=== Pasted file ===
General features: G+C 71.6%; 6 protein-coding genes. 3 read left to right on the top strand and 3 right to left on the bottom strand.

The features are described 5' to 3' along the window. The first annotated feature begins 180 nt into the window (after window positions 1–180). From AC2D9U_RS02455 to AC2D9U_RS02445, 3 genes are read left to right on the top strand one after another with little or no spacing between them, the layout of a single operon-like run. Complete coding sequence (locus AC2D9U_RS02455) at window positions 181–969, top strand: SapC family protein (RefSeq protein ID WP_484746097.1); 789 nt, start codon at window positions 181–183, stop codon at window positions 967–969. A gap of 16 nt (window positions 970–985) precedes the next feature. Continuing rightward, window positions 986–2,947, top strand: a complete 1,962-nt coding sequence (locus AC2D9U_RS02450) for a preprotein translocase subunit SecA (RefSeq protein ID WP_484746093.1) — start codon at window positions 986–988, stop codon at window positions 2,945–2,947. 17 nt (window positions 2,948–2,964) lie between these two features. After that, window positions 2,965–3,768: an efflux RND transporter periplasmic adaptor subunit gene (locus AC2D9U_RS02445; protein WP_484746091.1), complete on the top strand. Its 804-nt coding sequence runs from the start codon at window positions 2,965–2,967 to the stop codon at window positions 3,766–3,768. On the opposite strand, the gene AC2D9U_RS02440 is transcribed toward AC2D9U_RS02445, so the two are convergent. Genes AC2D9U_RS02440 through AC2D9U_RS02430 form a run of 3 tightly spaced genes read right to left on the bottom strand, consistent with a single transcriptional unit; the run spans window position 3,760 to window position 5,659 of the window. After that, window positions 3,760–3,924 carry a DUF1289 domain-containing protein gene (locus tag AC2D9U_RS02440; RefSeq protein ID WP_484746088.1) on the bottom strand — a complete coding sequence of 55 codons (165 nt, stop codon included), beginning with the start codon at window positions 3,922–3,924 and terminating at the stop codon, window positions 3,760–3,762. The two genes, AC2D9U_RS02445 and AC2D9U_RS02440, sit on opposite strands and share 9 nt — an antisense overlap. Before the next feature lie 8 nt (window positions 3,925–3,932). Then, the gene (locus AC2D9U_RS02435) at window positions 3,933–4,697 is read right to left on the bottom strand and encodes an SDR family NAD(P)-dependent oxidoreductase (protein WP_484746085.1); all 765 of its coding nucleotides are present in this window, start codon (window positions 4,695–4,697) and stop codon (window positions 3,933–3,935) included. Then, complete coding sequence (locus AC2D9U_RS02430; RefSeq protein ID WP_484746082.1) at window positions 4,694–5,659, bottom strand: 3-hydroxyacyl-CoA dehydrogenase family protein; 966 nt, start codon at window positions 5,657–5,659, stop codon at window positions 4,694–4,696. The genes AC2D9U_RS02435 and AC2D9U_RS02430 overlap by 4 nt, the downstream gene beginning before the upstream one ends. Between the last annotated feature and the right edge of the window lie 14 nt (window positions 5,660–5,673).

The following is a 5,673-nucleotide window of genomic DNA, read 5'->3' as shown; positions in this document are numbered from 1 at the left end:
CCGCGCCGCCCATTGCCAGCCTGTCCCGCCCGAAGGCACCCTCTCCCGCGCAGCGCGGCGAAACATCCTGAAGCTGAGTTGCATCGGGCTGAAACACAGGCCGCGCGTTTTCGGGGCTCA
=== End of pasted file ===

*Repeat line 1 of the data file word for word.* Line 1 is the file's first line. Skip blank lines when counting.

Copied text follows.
General features: G+C 71.6%; 6 protein-coding genes. 3 read left to right on the top strand and 3 right to left on the bottom strand.